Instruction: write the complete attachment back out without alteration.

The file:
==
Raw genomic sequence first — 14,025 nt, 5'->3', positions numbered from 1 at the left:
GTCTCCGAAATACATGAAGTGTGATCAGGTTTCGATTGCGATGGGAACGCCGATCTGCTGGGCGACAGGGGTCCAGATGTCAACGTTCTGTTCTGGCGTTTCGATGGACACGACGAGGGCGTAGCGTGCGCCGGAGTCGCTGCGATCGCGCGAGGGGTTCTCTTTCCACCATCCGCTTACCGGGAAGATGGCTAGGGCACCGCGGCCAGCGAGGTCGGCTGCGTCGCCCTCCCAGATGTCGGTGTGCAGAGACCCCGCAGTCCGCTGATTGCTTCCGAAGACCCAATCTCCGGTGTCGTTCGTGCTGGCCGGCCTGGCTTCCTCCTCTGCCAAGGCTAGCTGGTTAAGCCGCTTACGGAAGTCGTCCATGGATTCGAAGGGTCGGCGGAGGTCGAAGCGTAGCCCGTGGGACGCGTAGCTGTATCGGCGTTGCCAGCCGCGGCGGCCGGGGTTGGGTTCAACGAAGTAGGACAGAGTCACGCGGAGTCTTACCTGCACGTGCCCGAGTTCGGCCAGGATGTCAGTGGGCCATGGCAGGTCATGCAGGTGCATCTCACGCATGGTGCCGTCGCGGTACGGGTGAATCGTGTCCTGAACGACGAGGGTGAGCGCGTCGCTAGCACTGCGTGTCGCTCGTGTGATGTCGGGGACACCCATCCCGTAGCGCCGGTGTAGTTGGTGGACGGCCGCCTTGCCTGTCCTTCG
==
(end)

Raw genomic sequence first — 14,025 nt, 5'->3', positions numbered from 1 at the left:
GTCTCCGAAATACATGAAGTGTGATCAGGTTTCGATTGCGATGGGAACGCCGATCTGCTGGGCGACAGGGGTCCAGATGTCAACGTTCTGTTCTGGCGTTTCGATGGACACGACGAGGGCGTAGCGTGCGCCGGAGTCGCTGCGATCGCGCGAGGGGTTCTCTTTCCACCATCCGCTTACCGGGAAGATGGCTAGGGCACCGCGGCCAGCGAGGTCGGCTGCGTCGCCCTCCCAGATGTCGGTGTGCAGAGACCCCGCAGTCCGCTGATTGCTTCCGAAGACCCAATCTCCGGTGTCGTTCGTGCTGGCCGGCCTGGCTTCCTCCTCTGCCAAGGCTAGCTGGTTAAGCCGCTTACGGAAGTCGTCCATGGATTCGAAGGGTCGGCGGAGGTCGAAGCGTAGCCCGTGGGACGCGTAGCTGTATCGGCGTTGCCAGCCGCGGCGGCCGGGGTTGGGTTCAACGAAGTAGGACAGAGTCACGCGGAGTCTTACCTGCACGTGCCCGAGTTCGGCCAGGATGTCAGTGGGCCATGGCAGGTCATGCAGGTGCATCTCACGCATGGTGCCGTCGCGGTACGGGTGAATCGTGTCCTGAACGACGAGGGTGAGCGCGTCGCTAGCACTGCGTGTCGCTCGTGTGATGTCGGGGACACCCATCCCGTAGCGCCGGTGTAGTTGGTGGACGGCCGCCTTGCCTGTCCTTCG